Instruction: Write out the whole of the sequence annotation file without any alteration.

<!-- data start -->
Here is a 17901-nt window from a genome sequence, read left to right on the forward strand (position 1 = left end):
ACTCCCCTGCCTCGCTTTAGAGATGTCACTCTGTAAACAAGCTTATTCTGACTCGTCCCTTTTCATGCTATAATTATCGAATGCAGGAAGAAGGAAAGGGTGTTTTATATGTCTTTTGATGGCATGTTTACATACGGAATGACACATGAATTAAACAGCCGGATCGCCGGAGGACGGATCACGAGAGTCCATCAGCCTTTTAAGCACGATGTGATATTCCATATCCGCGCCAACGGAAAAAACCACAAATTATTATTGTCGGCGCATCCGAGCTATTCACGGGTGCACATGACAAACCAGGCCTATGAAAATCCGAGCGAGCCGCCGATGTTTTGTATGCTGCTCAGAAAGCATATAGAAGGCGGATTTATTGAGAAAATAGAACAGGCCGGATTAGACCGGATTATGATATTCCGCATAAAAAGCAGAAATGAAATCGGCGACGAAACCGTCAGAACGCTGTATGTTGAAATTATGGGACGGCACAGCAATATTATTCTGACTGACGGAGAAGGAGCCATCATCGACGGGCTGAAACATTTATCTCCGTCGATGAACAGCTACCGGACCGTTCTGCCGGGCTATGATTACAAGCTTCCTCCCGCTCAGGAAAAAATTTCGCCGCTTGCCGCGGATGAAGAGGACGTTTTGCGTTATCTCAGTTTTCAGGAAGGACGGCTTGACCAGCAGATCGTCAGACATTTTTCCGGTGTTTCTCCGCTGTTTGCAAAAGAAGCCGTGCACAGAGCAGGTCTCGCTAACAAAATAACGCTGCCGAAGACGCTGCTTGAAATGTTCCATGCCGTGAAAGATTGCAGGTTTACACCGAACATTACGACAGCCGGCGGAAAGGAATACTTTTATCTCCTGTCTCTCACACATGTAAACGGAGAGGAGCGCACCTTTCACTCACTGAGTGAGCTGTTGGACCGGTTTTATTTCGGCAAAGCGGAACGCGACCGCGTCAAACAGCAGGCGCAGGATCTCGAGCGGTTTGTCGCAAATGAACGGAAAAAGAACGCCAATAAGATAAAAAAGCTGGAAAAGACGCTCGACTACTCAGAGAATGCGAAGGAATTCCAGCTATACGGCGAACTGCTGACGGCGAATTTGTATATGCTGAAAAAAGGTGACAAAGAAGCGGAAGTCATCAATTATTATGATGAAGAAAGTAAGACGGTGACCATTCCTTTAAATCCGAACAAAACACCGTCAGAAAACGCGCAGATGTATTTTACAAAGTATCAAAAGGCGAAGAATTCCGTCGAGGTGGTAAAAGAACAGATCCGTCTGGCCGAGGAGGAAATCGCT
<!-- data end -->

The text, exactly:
Here is a 17901-nt window from a genome sequence, read left to right on the forward strand (position 1 = left end):
ACTCCCCTGCCTCGCTTTAGAGATGTCACTCTGTAAACAAGCTTATTCTGACTCGTCCCTTTTCATGCTATAATTATCGAATGCAGGAAGAAGGAAAGGGTGTTTTATATGTCTTTTGATGGCATGTTTACATACGGAATGACACATGAATTAAACAGCCGGATCGCCGGAGGACGGATCACGAGAGTCCATCAGCCTTTTAAGCACGATGTGATATTCCATATCCGCGCCAACGGAAAAAACCACAAATTATTATTGTCGGCGCATCCGAGCTATTCACGGGTGCACATGACAAACCAGGCCTATGAAAATCCGAGCGAGCCGCCGATGTTTTGTATGCTGCTCAGAAAGCATATAGAAGGCGGATTTATTGAGAAAATAGAACAGGCCGGATTAGACCGGATTATGATATTCCGCATAAAAAGCAGAAATGAAATCGGCGACGAAACCGTCAGAACGCTGTATGTTGAAATTATGGGACGGCACAGCAATATTATTCTGACTGACGGAGAAGGAGCCATCATCGACGGGCTGAAACATTTATCTCCGTCGATGAACAGCTACCGGACCGTTCTGCCGGGCTATGATTACAAGCTTCCTCCCGCTCAGGAAAAAATTTCGCCGCTTGCCGCGGATGAAGAGGACGTTTTGCGTTATCTCAGTTTTCAGGAAGGACGGCTTGACCAGCAGATCGTCAGACATTTTTCCGGTGTTTCTCCGCTGTTTGCAAAAGAAGCCGTGCACAGAGCAGGTCTCGCTAACAAAATAACGCTGCCGAAGACGCTGCTTGAAATGTTCCATGCCGTGAAAGATTGCAGGTTTACACCGAACATTACGACAGCCGGCGGAAAGGAATACTTTTATCTCCTGTCTCTCACACATGTAAACGGAGAGGAGCGCACCTTTCACTCACTGAGTGAGCTGTTGGACCGGTTTTATTTCGGCAAAGCGGAACGCGACCGCGTCAAACAGCAGGCGCAGGATCTCGAGCGGTTTGTCGCAAATGAACGGAAAAAGAACGCCAATAAGATAAAAAAGCTGGAAAAGACGCTCGACTACTCAGAGAATGCGAAGGAATTCCAGCTATACGGCGAACTGCTGACGGCGAATTTGTATATGCTGAAAAAAGGTGACAAAGAAGCGGAAGTCATCAATTATTATGATGAAGAAAGTAAGACGGTGACCATTCCTTTAAATCCGAACAAAACACCGTCAGAAAACGCGCAGATGTATTTTACAAAGTATCAAAAGGCGAAGAATTCCGTCGAGGTGGTAAAAGAACAGATCCGTCTGGCCGAGGAGGAAATCGCT